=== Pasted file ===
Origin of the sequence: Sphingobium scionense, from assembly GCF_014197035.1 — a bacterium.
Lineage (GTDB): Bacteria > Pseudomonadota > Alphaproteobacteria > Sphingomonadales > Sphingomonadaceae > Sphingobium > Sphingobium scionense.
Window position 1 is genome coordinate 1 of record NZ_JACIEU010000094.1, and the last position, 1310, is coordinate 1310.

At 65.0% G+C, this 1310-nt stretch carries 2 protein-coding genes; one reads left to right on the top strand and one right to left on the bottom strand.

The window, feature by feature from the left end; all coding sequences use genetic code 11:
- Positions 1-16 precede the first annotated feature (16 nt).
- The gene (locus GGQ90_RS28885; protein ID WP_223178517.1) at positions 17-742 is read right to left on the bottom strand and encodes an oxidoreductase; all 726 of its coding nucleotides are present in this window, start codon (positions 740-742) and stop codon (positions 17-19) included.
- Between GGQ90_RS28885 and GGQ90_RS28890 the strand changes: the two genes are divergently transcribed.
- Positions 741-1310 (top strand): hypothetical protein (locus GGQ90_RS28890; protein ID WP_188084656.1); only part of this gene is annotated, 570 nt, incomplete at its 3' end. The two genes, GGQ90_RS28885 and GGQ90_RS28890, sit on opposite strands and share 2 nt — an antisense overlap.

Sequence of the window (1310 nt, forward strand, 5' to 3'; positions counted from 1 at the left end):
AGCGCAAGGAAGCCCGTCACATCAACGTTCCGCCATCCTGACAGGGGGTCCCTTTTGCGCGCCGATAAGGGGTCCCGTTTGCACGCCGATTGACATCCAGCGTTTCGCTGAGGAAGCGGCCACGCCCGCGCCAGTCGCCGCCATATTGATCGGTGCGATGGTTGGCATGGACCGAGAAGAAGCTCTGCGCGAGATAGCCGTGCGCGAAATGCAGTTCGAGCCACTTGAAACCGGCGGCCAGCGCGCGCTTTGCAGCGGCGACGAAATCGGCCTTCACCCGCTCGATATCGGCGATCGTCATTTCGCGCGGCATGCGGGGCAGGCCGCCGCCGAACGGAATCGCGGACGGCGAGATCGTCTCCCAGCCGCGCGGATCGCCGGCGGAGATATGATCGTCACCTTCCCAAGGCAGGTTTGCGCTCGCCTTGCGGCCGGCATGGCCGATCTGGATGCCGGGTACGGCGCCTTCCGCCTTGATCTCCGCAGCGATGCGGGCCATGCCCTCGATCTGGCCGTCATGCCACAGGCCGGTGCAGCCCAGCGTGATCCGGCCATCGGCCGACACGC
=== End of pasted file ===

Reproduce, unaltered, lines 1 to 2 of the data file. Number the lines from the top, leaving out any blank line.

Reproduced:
Origin of the sequence: Sphingobium scionense, from assembly GCF_014197035.1 — a bacterium.
Lineage (GTDB): Bacteria > Pseudomonadota > Alphaproteobacteria > Sphingomonadales > Sphingomonadaceae > Sphingobium > Sphingobium scionense.